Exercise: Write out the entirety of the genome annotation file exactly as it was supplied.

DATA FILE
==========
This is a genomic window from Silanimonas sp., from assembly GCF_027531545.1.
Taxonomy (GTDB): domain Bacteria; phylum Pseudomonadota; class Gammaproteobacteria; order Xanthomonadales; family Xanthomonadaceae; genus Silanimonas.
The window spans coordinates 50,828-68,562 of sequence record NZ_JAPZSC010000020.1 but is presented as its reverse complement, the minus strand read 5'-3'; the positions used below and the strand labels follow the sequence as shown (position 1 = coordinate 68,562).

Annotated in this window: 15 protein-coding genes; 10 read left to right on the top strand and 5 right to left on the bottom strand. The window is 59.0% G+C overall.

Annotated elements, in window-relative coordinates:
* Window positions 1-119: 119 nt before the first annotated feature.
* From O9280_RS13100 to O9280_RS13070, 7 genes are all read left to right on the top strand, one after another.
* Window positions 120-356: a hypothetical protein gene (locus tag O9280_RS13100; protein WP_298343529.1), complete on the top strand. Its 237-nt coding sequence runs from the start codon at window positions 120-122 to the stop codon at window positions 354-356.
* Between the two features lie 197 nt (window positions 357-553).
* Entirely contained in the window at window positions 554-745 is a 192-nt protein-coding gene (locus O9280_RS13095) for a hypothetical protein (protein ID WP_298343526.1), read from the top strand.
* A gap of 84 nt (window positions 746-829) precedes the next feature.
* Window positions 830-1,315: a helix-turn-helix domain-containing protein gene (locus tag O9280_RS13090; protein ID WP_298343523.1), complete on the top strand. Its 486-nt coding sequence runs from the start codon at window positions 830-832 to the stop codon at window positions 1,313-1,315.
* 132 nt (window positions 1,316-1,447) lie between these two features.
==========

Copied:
This is a genomic window from Silanimonas sp., from assembly GCF_027531545.1.
Taxonomy (GTDB): domain Bacteria; phylum Pseudomonadota; class Gammaproteobacteria; order Xanthomonadales; family Xanthomonadaceae; genus Silanimonas.
The window spans coordinates 50,828-68,562 of sequence record NZ_JAPZSC010000020.1 but is presented as its reverse complement, the minus strand read 5'-3'; the positions used below and the strand labels follow the sequence as shown (position 1 = coordinate 68,562).

Annotated in this window: 15 protein-coding genes; 10 read left to right on the top strand and 5 right to left on the bottom strand. The window is 59.0% G+C overall.

Annotated elements, in window-relative coordinates:
* Window positions 1-119: 119 nt before the first annotated feature.
* From O9280_RS13100 to O9280_RS13070, 7 genes are all read left to right on the top strand, one after another.
* Window positions 120-356: a hypothetical protein gene (locus tag O9280_RS13100; protein WP_298343529.1), complete on the top strand. Its 237-nt coding sequence runs from the start codon at window positions 120-122 to the stop codon at window positions 354-356.
* Between the two features lie 197 nt (window positions 357-553).
* Entirely contained in the window at window positions 554-745 is a 192-nt protein-coding gene (locus O9280_RS13095) for a hypothetical protein (protein ID WP_298343526.1), read from the top strand.
* A gap of 84 nt (window positions 746-829) precedes the next feature.
* Window positions 830-1,315: a helix-turn-helix domain-containing protein gene (locus tag O9280_RS13090; protein ID WP_298343523.1), complete on the top strand. Its 486-nt coding sequence runs from the start codon at window positions 830-832 to the stop codon at window positions 1,313-1,315.
* 132 nt (window positions 1,316-1,447) lie between these two features.